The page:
Cytoreductive Surgery for Metastatic PCa Linked to More Complications
Cytoreductive radical prostatectomy (RP) for metastatic prostate cancer (PCa) is associated with higher complication rates and longer hospital stays than RP for non-metastatic PCa.
Cytoreductive radical prostatectomy (RP) for patients with metastatic prostate cancer (PCa) is associated with higher complication rates than RP for non-metastatic PCa, new study findings suggest.
Using the National Inpatient Sample database (2008 – 2013), Felix Preisser, MD, of the University of Montreal Health Center in Canada, and colleagues identified 76,378 patients who underwent RP for PCa. Of these, 953 (1.2%) underwent cytoreductive RP and 75,425 (98.8%) had RP for non-metastatic PCa (nmRP). The overall complication rate was 14.9% in the cytoreductive group compared with 12.3% for the nmRP group, a significant difference between the treatment arms, the investigators reported online ahead of print in European Urology.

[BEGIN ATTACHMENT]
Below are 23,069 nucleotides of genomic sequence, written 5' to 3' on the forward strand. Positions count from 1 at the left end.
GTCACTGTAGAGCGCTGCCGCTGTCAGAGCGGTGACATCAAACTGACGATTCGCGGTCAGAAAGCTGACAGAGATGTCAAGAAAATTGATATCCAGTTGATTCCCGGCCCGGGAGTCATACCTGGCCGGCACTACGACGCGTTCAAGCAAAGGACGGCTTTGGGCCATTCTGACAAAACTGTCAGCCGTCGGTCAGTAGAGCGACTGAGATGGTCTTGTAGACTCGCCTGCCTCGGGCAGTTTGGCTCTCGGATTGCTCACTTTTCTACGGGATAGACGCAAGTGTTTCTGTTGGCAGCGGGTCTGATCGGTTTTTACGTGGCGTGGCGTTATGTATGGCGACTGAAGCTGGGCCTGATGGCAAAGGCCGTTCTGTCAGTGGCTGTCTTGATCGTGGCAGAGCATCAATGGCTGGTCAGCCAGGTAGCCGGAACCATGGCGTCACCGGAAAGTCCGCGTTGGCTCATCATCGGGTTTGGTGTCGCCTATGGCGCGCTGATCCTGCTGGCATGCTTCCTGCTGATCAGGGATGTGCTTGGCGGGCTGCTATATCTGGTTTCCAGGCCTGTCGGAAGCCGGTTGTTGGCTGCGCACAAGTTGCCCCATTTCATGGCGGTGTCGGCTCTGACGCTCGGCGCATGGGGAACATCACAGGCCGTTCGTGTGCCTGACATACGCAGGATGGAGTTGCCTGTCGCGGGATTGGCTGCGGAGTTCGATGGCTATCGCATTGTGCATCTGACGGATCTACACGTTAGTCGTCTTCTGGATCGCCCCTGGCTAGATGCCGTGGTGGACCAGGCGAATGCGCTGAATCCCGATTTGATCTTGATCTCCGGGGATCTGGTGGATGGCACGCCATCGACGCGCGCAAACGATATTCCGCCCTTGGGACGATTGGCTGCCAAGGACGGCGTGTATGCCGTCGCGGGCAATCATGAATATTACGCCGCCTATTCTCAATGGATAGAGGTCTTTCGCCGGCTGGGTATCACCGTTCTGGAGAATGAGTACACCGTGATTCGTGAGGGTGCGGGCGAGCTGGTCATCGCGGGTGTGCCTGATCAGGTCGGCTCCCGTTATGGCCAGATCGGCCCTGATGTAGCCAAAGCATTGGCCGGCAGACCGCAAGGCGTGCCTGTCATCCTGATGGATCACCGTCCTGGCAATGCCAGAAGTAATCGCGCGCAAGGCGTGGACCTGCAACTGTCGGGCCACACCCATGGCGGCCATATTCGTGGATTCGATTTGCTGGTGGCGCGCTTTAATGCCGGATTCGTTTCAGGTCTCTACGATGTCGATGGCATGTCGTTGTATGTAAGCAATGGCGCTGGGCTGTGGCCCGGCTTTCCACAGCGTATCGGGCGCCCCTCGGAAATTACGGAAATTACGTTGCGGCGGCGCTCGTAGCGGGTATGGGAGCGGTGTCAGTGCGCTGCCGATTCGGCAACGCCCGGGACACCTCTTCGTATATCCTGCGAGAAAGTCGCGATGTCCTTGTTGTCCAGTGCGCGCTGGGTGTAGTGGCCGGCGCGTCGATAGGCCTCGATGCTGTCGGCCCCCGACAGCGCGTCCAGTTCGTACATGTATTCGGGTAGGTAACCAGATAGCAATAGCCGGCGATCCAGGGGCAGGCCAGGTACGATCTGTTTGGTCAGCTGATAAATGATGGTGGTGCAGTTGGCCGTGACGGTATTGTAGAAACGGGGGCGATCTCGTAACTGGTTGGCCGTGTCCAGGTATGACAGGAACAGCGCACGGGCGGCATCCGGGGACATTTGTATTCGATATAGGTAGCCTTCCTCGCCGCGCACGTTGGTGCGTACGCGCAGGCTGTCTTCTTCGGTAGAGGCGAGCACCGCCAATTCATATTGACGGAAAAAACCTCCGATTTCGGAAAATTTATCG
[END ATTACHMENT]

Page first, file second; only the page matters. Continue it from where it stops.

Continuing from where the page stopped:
After propensity score matching, cytoreductive RP was associated with significant 34% increased odds of complications overall, 2.6-fold increased odds of intraoperative complications, and 1.7-fold increased odds of miscellaneous surgical complication compared with nmRP.
In addition, cytoreductive RP was associated with a significantly long hospital stay and higher total hospital charges.
The authors concluded that intra- and postoperative complications associated with cytoreductive RP are higher than those of nmRP. Cytoreductive RP complication rates “appear manageable but require explicit discussion at counseling.”
The study's retrospective design and lack of information about tumor characteristics were among its limitations, Dr Preisser and his colleagues noted. In addition, propensity score matching and multivariable adjustments were unable to account for potential differences in tumor characteristics between cytoreductive RP and nmRP patients.
Preisser F, Mazzone E, Nazzani S, et al. Comparison of perioperative outcomes between cytoreductive radical prostatectomy and radical prostatectomy for nonmetastatic prostate cancer. Eur Urol. 2018; published online ahead of print.